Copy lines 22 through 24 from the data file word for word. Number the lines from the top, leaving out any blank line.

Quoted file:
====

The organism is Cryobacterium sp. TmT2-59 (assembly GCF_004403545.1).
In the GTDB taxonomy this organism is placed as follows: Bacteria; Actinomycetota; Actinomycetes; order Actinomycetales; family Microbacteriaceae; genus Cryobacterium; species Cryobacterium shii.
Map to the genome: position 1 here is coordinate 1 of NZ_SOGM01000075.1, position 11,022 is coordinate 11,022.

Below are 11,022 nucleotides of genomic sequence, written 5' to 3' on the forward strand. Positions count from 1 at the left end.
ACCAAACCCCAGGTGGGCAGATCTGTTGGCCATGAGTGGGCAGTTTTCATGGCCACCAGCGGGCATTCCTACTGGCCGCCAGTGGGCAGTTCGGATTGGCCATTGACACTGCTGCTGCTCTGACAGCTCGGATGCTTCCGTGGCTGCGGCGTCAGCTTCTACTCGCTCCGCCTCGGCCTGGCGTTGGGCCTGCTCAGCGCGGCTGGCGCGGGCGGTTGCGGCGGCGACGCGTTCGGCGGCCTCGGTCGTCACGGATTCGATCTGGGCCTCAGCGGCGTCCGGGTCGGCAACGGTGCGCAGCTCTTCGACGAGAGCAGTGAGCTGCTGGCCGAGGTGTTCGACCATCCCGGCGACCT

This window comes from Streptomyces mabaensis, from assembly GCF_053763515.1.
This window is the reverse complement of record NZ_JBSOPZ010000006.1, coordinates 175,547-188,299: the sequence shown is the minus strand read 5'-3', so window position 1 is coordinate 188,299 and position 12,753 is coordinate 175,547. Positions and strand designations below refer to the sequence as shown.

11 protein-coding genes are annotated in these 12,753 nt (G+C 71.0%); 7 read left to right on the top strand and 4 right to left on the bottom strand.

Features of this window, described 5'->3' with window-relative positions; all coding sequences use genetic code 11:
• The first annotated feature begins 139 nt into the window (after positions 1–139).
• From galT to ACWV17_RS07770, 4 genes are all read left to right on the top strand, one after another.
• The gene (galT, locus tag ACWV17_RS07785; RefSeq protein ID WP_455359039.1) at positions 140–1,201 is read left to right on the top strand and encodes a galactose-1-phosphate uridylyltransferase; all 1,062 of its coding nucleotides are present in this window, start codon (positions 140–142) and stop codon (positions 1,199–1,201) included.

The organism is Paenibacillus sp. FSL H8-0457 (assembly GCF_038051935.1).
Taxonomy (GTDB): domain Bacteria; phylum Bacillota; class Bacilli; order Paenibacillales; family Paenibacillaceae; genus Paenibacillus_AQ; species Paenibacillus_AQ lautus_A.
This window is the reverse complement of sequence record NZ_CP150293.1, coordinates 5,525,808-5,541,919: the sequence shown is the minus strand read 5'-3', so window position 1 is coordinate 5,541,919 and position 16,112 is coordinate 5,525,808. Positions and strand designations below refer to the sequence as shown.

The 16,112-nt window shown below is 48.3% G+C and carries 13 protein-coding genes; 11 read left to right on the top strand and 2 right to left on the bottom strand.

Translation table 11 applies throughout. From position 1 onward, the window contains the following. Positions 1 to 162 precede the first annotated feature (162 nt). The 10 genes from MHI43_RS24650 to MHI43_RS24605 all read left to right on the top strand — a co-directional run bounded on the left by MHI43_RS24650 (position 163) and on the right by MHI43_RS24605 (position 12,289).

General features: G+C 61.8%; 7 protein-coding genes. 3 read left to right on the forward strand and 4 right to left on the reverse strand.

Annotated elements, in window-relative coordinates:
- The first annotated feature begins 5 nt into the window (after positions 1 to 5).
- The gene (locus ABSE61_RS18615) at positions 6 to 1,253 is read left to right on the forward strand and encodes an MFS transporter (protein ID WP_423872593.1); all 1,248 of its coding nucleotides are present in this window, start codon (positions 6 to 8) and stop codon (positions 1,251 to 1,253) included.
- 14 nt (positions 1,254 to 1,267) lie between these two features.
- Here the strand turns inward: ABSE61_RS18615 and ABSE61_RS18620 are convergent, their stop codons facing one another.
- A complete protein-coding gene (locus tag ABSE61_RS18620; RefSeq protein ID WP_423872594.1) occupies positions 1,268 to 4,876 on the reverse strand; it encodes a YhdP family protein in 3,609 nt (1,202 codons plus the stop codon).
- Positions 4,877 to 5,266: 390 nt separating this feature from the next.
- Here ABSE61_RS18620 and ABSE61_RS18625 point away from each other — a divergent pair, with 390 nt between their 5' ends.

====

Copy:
- 14 nt (positions 1,254 to 1,267) lie between these two features.
- Here the strand turns inward: ABSE61_RS18615 and ABSE61_RS18620 are convergent, their stop codons facing one another.
- A complete protein-coding gene (locus tag ABSE61_RS18620; RefSeq protein ID WP_423872594.1) occupies positions 1,268 to 4,876 on the reverse strand; it encodes a YhdP family protein in 3,609 nt (1,202 codons plus the stop codon).